Maryland's long-delayed medical marijuana program will finally begin sales of medical marijuana this fall, and a wave of new businesses are starting up to assist patients in getting their medicine. In order to receive a medical marijuana card in the state, a patient must receive a written certification from a doctor that they already have a “bona fide provider-patient” relationship with. Because of this rule, some patients whose doctors are opposed to medical cannabis, or who have not yet registered as providers, may find themselves unable to get a recommendation.
Several new businesses are springing up to assist patients in situations like these. “A lot of physicians aren’t comfortable recommending medical cannabis to their patients currently,” said Dr. Evan Edwards of Green Health Docs in Frederick. “But patients want to get into the program, so we’re here to help them out.” For $200, the business will examine a patient's records to see if they qualify for medical marijuana.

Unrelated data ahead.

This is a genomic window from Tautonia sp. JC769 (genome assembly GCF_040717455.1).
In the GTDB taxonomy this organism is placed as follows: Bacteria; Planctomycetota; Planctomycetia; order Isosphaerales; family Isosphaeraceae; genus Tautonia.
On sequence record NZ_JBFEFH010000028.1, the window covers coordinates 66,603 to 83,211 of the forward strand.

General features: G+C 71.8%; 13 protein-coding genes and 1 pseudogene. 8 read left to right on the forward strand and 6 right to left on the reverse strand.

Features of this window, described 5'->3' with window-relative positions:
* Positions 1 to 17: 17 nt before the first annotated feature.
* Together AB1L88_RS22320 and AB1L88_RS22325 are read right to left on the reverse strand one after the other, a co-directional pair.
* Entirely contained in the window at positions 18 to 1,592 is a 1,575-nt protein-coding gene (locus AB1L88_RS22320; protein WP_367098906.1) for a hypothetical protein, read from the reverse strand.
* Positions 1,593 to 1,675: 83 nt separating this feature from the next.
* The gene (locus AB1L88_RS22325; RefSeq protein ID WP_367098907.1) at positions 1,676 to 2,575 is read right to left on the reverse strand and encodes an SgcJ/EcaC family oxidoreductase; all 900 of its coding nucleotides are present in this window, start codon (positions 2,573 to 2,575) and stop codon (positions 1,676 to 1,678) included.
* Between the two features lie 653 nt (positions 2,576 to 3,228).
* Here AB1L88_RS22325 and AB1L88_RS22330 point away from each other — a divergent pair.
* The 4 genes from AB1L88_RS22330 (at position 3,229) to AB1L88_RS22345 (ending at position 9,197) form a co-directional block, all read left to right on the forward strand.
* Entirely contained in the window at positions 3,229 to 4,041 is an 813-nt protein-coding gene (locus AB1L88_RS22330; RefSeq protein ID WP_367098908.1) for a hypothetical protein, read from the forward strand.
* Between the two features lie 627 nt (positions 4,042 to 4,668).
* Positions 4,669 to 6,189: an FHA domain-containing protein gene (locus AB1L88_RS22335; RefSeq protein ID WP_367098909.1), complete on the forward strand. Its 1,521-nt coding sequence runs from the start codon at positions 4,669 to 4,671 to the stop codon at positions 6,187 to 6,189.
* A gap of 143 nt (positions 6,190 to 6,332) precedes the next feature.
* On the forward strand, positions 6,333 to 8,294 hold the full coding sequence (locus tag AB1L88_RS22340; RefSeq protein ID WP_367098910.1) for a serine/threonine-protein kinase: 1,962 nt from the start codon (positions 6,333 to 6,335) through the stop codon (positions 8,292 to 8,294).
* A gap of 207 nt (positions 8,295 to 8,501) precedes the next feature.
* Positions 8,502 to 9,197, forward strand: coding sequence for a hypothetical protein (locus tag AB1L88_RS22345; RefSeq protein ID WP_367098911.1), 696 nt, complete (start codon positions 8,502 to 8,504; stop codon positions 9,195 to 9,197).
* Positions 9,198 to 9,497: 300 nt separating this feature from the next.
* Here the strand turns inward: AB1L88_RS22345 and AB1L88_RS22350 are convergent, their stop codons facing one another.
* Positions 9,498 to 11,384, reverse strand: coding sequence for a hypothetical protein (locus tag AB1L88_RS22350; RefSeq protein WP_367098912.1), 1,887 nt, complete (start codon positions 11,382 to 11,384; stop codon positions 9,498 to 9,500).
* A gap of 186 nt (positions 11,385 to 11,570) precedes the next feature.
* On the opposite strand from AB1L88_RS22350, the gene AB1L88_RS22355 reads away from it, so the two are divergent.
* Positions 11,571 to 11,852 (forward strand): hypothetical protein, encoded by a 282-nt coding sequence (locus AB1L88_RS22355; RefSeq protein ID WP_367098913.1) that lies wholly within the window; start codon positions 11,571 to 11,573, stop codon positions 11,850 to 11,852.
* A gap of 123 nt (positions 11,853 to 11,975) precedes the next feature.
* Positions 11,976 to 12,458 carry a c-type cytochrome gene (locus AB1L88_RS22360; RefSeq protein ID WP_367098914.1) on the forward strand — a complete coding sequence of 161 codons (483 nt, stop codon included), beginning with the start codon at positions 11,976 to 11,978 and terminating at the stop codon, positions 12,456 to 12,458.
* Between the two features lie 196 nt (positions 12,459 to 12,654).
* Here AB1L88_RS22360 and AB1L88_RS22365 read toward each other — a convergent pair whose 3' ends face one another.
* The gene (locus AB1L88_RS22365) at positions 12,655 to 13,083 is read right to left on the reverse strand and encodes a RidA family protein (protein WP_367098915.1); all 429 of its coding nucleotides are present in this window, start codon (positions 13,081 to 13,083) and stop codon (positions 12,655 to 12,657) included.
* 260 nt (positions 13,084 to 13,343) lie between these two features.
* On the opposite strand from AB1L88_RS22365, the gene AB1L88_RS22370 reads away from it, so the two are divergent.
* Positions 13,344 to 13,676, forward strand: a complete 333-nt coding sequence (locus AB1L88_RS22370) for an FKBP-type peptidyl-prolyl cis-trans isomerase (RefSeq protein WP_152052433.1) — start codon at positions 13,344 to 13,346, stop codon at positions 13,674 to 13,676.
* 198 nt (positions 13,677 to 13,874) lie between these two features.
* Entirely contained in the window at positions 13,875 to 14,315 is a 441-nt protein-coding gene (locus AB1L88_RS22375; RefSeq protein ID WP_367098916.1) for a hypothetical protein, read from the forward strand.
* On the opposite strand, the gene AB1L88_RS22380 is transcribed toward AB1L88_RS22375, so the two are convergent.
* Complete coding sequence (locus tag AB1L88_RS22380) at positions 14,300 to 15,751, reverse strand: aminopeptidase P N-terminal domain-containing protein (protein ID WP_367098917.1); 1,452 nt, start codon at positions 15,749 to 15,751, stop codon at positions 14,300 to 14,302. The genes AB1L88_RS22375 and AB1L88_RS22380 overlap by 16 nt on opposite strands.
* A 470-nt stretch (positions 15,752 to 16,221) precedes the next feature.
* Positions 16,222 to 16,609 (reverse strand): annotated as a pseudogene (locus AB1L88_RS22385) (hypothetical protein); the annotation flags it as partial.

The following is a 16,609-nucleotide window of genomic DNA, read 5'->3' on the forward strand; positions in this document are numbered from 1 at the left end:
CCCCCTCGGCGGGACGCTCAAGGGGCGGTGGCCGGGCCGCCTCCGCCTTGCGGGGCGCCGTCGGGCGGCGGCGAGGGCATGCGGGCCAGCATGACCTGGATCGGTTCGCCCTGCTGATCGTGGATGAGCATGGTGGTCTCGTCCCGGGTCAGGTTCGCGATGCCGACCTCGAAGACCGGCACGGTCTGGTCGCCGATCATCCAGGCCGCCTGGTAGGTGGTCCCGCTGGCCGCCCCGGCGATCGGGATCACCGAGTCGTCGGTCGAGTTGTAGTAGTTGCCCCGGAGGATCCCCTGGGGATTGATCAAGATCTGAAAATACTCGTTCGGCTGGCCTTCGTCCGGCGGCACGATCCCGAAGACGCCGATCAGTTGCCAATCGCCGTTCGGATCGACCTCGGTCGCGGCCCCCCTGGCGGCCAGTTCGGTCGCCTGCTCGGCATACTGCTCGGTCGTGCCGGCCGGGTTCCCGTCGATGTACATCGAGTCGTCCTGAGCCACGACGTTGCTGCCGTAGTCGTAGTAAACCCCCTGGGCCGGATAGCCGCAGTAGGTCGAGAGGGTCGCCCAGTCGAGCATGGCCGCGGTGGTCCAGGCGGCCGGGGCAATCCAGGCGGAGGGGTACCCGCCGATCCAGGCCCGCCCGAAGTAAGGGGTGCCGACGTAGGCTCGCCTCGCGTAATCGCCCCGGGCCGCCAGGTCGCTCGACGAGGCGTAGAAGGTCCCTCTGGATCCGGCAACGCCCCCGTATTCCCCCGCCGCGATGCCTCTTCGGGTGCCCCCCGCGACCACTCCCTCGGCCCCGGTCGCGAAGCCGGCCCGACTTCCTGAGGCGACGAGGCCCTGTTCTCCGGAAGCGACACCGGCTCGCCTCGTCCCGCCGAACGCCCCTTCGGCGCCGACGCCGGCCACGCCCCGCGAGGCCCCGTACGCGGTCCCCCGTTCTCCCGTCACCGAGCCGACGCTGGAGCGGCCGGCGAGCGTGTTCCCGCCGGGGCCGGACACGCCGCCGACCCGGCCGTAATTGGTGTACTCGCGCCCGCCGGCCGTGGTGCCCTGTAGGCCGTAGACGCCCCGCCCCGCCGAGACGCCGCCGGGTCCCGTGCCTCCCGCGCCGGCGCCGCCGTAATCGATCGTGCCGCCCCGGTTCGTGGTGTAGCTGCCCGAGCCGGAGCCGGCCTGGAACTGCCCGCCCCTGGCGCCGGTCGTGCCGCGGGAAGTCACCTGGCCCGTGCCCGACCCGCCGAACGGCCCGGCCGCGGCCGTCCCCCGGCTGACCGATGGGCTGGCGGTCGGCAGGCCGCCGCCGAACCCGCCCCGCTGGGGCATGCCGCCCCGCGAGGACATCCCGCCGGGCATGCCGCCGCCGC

Green Health Docs has been open for less than a year, but has already helped around 1,000 patients gain access to medical cannabis. Dr. Edwards said that many of these patients are suffering from chronic pain, and looking for a non-addictive alternative to opioids. “They’ll start using opioids for their back pain or after surgery, and a fair amount actually become addicted to them, and move on to heroin and overdosing,” he said. “We’re helping a lot of people dealing with chronic pain with a safer alternative with cannabis.”
Medical professionals are starting to recognize that medical cannabis can effectively treat a wide range of ailments. “MS patients have a better quality of life,” Dr. Thomas Bellavia said. “People with glaucoma do much better, and especially for people who have been in auto accidents [who are] in chronic pain, it really does a great job for them.”